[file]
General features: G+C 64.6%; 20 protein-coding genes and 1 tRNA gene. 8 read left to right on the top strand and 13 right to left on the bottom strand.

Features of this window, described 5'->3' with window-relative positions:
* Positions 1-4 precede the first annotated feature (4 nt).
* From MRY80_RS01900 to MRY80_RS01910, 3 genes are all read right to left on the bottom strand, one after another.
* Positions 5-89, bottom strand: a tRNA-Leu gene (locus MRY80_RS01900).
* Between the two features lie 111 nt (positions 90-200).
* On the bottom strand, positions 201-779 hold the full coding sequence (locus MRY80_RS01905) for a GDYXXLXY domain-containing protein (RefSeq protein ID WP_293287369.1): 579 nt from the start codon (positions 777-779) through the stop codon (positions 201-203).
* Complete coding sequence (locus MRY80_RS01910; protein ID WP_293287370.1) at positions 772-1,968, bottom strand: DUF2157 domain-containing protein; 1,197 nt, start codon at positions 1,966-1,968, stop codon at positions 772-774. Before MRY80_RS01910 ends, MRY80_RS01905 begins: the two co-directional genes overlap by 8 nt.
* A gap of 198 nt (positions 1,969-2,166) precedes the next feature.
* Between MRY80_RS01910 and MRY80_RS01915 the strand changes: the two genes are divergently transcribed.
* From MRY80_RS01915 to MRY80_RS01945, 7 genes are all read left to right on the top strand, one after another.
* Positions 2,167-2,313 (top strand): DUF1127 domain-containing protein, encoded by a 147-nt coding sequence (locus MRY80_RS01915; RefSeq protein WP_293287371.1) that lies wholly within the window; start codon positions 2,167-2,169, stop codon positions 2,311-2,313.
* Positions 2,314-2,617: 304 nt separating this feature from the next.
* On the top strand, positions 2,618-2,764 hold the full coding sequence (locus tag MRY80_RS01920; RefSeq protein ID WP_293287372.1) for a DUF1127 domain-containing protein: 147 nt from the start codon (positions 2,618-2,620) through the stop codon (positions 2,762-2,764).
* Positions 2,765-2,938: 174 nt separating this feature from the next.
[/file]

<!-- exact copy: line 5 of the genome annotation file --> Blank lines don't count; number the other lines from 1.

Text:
* Positions 5-89, bottom strand: a tRNA-Leu gene (locus MRY80_RS01900).